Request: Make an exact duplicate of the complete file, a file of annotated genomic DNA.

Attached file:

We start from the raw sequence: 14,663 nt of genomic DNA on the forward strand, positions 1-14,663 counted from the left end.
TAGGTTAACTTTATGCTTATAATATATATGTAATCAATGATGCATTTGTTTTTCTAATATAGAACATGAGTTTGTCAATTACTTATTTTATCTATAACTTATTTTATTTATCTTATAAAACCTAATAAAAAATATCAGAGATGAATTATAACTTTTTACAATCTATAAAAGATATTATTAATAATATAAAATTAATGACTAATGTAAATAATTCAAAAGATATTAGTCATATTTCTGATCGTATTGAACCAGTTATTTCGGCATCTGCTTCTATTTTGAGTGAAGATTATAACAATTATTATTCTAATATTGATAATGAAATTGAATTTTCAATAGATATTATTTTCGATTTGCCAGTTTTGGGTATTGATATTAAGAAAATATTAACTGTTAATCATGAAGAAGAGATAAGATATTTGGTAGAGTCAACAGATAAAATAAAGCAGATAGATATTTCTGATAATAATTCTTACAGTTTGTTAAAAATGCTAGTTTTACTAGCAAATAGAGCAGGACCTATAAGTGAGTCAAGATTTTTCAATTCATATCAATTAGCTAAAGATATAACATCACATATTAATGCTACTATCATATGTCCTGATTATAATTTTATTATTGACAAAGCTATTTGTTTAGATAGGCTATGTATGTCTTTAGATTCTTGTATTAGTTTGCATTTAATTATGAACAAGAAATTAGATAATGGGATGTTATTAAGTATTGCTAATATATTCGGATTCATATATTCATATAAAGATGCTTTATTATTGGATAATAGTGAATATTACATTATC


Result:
We start from the raw sequence: 14,663 nt of genomic DNA on the forward strand, positions 1-14,663 counted from the left end.
TAGGTTAACTTTATGCTTATAATATATATGTAATCAATGATGCATTTGTTTTTCTAATATAGAACATGAGTTTGTCAATTACTTATTTTATCTATAACTTATTTTATTTATCTTATAAAACCTAATAAAAAATATCAGAGATGAATTATAACTTTTTACAATCTATAAAAGATATTATTAATAATATAAAATTAATGACTAATGTAAATAATTCAAAAGATATTAGTCATATTTCTGATCGTATTGAACCAGTTATTTCGGCATCTGCTTCTATTTTGAGTGAAGATTATAACAATTATTATTCTAATATTGATAATGAAATTGAATTTTCAATAGATATTATTTTCGATTTGCCAGTTTTGGGTATTGATATTAAGAAAATATTAACTGTTAATCATGAAGAAGAGATAAGATATTTGGTAGAGTCAACAGATAAAATAAAGCAGATAGATATTTCTGATAATAATTCTTACAGTTTGTTAAAAATGCTAGTTTTACTAGCAAATAGAGCAGGACCTATAAGTGAGTCAAGATTTTTCAATTCATATCAATTAGCTAAAGATATAACATCACATATTAATGCTACTATCATATGTCCTGATTATAATTTTATTATTGACAAAGCTATTTGTTTAGATAGGCTATGTATGTCTTTAGATTCTTGTATTAGTTTGCATTTAATTATGAACAAGAAATTAGATAATGGGATGTTATTAAGTATTGCTAATATATTCGGATTCATATATTCATATAAAGATGCTTTATTATTGGATAATAGTGAATATTACATTATC